Let's start our exploration into PL/Vision with the PLV package, which can be considered the lowest-level package or perhaps even the "miscellaneous" package. It provides a single collection point for constants and basic functions used throughout PL/Vision. Whenever I thought of something useful that was needed in more than one package but that did not belong in any particular functional package, it ended up in PLV.
The PLV (PL/Vision) package offers the following:
A NULL substitution value. You can set in PLV the string you want to use in place of NULL for display purposes.
A product-wide date mask. You can set a date mask that will be used throughout PL/Vision when converting and displaying dates. You can also use this mask yourself in SQL and PL/SQL.
A set of assertion routines. These programs help you construct more robust applications by letting you easily verify assumptions.
Miscellaneous utilities. You can obtain the current date and time, pause your PL/SQL program, obtain the error message for an Oracle error number, and more.
A set of constants used throughout PL/Vision. These named constants help users of PL/Vision (and packages within PL/Vision) avoid hard-coding literals.
Predefined datatypes. PL/Vision uses these datatypes as anchors (with the %TYPE declaration attribute) for declaring other variables. You might use them, too, or you might simply follow the example in your own applications.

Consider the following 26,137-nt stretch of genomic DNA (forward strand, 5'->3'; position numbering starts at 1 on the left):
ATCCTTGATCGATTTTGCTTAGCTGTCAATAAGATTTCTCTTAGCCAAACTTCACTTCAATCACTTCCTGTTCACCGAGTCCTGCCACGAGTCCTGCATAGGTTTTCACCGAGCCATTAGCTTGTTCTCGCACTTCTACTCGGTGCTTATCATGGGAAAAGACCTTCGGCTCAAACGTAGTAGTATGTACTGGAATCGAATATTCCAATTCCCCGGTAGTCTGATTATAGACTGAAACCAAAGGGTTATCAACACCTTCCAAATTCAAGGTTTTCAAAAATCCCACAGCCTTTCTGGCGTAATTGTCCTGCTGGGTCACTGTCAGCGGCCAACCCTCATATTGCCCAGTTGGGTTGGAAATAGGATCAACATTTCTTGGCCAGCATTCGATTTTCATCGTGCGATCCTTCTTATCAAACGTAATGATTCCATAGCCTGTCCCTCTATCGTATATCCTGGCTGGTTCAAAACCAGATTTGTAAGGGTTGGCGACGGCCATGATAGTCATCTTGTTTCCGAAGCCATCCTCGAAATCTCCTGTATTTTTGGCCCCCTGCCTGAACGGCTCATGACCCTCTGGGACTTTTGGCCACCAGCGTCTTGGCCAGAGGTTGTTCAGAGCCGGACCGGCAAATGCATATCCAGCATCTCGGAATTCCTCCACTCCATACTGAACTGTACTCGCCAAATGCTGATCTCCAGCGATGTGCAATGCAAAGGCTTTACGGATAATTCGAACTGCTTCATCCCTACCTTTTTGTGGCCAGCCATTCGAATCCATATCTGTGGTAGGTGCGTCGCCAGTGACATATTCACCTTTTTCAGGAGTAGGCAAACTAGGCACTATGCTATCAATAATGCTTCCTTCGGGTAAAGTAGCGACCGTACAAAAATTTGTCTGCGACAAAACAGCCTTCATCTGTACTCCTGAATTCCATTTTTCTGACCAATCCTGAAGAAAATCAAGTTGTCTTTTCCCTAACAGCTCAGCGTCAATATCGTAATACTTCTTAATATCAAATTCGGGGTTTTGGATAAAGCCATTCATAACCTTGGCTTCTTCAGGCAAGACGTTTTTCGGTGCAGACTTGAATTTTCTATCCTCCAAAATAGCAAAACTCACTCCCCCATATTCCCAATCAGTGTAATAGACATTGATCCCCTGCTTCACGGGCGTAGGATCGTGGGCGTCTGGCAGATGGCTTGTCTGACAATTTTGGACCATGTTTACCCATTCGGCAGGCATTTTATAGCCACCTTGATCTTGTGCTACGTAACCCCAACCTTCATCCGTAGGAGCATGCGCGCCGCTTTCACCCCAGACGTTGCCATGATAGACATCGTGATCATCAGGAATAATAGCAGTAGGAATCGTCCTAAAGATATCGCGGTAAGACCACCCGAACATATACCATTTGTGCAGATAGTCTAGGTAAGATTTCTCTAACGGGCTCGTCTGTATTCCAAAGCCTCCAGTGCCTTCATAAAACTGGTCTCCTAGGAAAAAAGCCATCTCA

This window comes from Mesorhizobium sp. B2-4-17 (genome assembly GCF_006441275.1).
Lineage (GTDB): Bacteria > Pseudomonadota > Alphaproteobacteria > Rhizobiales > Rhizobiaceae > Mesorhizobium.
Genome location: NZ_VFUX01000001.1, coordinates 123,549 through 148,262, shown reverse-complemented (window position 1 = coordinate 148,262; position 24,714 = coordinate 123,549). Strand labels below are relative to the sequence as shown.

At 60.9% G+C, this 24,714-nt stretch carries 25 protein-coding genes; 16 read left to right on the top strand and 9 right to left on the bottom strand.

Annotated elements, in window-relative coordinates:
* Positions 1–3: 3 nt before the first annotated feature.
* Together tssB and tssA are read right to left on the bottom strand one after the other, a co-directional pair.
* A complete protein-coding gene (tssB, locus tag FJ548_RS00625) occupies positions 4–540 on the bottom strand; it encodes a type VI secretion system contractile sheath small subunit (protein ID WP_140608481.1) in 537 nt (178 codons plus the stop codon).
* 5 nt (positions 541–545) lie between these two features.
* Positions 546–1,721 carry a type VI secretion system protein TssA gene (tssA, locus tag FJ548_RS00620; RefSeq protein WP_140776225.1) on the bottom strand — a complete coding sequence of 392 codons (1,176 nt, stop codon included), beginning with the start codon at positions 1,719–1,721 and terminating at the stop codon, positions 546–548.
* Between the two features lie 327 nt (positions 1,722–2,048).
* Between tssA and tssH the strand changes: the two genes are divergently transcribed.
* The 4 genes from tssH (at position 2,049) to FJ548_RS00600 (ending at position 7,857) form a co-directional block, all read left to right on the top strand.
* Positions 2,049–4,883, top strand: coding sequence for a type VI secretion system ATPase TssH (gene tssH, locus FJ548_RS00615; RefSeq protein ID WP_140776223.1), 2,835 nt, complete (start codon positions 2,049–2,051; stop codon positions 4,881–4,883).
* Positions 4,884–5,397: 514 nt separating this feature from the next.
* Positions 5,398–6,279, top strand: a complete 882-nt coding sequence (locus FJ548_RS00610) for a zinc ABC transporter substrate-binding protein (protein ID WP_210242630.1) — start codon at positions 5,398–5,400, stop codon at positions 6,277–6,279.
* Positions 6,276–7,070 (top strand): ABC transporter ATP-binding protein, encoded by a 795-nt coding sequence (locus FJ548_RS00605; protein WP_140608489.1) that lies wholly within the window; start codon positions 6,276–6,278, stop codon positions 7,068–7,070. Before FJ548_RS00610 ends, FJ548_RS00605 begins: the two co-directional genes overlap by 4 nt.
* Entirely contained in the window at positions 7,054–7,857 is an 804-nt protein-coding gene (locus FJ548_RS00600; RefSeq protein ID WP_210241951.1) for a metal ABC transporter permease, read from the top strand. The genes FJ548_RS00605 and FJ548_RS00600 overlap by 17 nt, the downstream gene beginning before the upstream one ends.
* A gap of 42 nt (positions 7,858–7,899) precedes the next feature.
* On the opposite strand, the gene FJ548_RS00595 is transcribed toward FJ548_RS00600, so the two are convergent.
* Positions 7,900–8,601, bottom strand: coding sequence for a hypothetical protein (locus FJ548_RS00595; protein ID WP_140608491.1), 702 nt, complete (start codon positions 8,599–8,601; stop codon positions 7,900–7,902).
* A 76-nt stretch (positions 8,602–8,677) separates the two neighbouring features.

The following sections show how to use each of the different elements in the PLV package.
It has been my experience that when I display a variable that is NULL, I want to see some evidence of that fact. In fact, I have found that in several places in PL/Vision I want to be able to substitute a NULL value for some other string. Rather than hard code that value into my package, I added the ability in the PLV package to decide what the substitution value would be with the set_nullval procedure:
PROCEDURE set_nullval (nullval_in IN VARCHAR2);
FUNCTION nullval RETURN VARCHAR2;
The p package makes use of the substitute value for NULLs. When you call p.l to display text that RTRIMs to a NULL, it will automatically display the string that you have specified for substitution. In the following example, I set the NULL substitution value to N/A and then demonstrate its use in a call to the p.l procedure.
SQL> exec PLV.set_nullval ('N/A'); SQL> VARIABLE v NUMBER; SQL> exec p.l (:v); N/A
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